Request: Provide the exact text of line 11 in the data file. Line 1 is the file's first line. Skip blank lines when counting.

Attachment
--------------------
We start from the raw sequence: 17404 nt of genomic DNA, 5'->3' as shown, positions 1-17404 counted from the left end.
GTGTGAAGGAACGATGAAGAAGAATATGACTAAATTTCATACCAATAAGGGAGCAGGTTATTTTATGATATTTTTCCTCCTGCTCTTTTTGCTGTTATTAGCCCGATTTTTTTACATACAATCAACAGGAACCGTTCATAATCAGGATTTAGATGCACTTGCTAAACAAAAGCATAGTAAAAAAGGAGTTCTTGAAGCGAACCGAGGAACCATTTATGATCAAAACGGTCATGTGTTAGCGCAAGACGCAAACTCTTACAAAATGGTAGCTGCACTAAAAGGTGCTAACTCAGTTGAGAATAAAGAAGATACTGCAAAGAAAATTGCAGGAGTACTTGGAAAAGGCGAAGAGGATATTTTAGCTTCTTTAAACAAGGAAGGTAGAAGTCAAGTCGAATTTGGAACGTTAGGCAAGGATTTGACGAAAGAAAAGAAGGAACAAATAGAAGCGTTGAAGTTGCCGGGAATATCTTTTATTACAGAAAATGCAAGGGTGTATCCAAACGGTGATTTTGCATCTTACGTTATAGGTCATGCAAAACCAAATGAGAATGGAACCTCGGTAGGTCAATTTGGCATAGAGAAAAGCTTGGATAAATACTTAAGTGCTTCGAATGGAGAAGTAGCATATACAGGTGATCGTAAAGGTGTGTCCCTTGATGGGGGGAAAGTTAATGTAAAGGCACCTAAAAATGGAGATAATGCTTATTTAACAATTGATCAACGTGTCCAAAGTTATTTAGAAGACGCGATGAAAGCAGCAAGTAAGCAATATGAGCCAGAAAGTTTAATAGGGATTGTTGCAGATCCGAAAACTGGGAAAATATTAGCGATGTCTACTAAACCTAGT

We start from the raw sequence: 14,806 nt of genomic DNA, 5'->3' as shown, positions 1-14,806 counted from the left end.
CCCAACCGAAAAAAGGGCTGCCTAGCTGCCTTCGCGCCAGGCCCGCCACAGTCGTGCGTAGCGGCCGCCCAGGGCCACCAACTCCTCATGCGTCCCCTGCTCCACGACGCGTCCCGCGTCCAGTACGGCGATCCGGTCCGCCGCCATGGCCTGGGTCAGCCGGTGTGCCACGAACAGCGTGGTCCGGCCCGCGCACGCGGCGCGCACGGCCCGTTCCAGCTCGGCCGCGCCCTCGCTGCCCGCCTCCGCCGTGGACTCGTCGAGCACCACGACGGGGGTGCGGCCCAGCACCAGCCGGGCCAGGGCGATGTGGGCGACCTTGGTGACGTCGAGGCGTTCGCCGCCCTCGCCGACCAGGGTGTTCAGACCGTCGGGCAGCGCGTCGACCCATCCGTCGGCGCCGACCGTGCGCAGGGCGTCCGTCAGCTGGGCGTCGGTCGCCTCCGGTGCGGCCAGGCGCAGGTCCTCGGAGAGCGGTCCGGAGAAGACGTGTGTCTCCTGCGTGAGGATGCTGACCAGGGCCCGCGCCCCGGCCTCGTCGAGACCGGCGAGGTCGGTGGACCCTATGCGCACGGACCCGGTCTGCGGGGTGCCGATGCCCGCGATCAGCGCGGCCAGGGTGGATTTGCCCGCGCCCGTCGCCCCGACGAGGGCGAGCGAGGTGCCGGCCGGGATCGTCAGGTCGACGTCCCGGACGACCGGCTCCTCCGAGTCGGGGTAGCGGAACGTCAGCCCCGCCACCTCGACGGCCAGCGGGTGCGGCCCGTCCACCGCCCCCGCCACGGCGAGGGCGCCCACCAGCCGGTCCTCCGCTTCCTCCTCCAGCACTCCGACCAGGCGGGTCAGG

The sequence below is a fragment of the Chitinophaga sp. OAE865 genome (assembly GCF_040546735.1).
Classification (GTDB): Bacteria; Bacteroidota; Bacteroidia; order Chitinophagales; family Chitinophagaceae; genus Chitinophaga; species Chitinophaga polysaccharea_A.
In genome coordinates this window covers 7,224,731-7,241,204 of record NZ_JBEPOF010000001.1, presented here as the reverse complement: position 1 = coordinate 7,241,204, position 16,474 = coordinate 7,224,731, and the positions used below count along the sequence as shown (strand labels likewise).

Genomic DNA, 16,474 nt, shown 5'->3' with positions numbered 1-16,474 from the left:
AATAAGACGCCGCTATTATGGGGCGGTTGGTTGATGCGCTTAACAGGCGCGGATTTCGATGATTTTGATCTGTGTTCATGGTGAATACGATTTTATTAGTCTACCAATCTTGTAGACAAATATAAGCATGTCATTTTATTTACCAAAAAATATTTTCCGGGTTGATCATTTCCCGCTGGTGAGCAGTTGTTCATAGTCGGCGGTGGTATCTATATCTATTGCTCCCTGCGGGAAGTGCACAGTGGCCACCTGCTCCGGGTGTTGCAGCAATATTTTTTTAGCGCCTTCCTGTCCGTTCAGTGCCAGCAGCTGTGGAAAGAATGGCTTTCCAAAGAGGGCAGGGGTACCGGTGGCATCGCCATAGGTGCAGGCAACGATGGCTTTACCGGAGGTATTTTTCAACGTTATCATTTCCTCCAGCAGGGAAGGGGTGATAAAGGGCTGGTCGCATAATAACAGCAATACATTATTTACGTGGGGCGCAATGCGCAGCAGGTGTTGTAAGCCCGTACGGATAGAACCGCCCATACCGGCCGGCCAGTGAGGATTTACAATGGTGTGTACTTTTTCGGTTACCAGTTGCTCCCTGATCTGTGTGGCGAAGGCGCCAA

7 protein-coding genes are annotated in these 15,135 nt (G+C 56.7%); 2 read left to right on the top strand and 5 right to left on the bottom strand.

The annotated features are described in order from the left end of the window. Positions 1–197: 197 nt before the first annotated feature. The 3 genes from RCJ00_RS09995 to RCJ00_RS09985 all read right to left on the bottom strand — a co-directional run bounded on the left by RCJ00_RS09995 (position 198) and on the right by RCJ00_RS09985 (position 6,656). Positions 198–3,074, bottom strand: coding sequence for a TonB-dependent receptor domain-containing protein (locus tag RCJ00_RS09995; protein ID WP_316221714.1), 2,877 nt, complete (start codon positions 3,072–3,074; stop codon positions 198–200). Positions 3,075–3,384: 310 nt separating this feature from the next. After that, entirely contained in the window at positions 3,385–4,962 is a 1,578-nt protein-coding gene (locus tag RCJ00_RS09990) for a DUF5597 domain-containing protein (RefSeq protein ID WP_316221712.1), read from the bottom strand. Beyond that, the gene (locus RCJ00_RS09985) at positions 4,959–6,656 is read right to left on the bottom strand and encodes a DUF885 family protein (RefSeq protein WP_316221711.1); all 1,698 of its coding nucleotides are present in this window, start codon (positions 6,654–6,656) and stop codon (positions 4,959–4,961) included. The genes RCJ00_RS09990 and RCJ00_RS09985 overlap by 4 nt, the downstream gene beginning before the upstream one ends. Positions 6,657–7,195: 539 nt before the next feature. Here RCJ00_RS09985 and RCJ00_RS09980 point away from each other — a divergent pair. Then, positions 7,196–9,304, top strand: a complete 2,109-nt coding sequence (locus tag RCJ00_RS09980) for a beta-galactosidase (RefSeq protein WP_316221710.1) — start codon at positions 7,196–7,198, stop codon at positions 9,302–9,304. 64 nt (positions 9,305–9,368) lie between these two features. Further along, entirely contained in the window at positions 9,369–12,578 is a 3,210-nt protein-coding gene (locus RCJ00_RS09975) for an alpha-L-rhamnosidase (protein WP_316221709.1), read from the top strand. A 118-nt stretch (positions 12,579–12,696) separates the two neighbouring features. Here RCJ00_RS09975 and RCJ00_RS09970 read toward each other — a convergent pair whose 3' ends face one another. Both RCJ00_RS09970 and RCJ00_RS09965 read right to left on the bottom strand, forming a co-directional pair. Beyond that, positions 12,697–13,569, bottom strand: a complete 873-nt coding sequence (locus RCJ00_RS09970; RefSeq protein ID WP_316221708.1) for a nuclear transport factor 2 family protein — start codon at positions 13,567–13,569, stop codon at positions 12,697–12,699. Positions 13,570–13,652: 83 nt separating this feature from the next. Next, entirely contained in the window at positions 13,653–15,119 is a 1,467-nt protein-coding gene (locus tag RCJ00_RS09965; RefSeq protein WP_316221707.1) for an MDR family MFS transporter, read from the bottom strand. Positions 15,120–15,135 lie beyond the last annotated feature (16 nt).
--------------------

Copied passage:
The annotated features are described in order from the left end of the window. Positions 1–197: 197 nt before the first annotated feature. The 3 genes from RCJ00_RS09995 to RCJ00_RS09985 all read right to left on the bottom strand — a co-directional run bounded on the left by RCJ00_RS09995 (position 198) and on the right by RCJ00_RS09985 (position 6,656). Positions 198–3,074, bottom strand: coding sequence for a TonB-dependent receptor domain-containing protein (locus tag RCJ00_RS09995; protein ID WP_316221714.1), 2,877 nt, complete (start codon positions 3,072–3,074; stop codon positions 198–200). Positions 3,075–3,384: 310 nt separating this feature from the next. After that, entirely contained in the window at positions 3,385–4,962 is a 1,578-nt protein-coding gene (locus tag RCJ00_RS09990) for a DUF5597 domain-containing protein (RefSeq protein ID WP_316221712.1), read from the bottom strand. Beyond that, the gene (locus RCJ00_RS09985) at positions 4,959–6,656 is read right to left on the bottom strand and encodes a DUF885 family protein (RefSeq protein WP_316221711.1); all 1,698 of its coding nucleotides are present in this window, start codon (positions 6,654–6,656) and stop codon (positions 4,959–4,961) included. The genes RCJ00_RS09990 and RCJ00_RS09985 overlap by 4 nt, the downstream gene beginning before the upstream one ends. Positions 6,657–7,195: 539 nt before the next feature. Here RCJ00_RS09985 and RCJ00_RS09980 point away from each other — a divergent pair. Then, positions 7,196–9,304, top strand: a complete 2,109-nt coding sequence (locus tag RCJ00_RS09980) for a beta-galactosidase (RefSeq protein WP_316221710.1) — start codon at positions 7,196–7,198, stop codon at positions 9,302–9,304. 64 nt (positions 9,305–9,368) lie between these two features. Further along, entirely contained in the window at positions 9,369–12,578 is a 3,210-nt protein-coding gene (locus RCJ00_RS09975) for an alpha-L-rhamnosidase (protein WP_316221709.1), read from the top strand. A 118-nt stretch (positions 12,579–12,696) separates the two neighbouring features. Here RCJ00_RS09975 and RCJ00_RS09970 read toward each other — a convergent pair whose 3' ends face one another. Both RCJ00_RS09970 and RCJ00_RS09965 read right to left on the bottom strand, forming a co-directional pair. Beyond that, positions 12,697–13,569, bottom strand: a complete 873-nt coding sequence (locus RCJ00_RS09970; RefSeq protein ID WP_316221708.1) for a nuclear transport factor 2 family protein — start codon at positions 13,567–13,569, stop codon at positions 12,697–12,699. Positions 13,570–13,652: 83 nt separating this feature from the next. Next, entirely contained in the window at positions 13,653–15,119 is a 1,467-nt protein-coding gene (locus tag RCJ00_RS09965; RefSeq protein WP_316221707.1) for an MDR family MFS transporter, read from the bottom strand. Positions 15,120–15,135 lie beyond the last annotated feature (16 nt).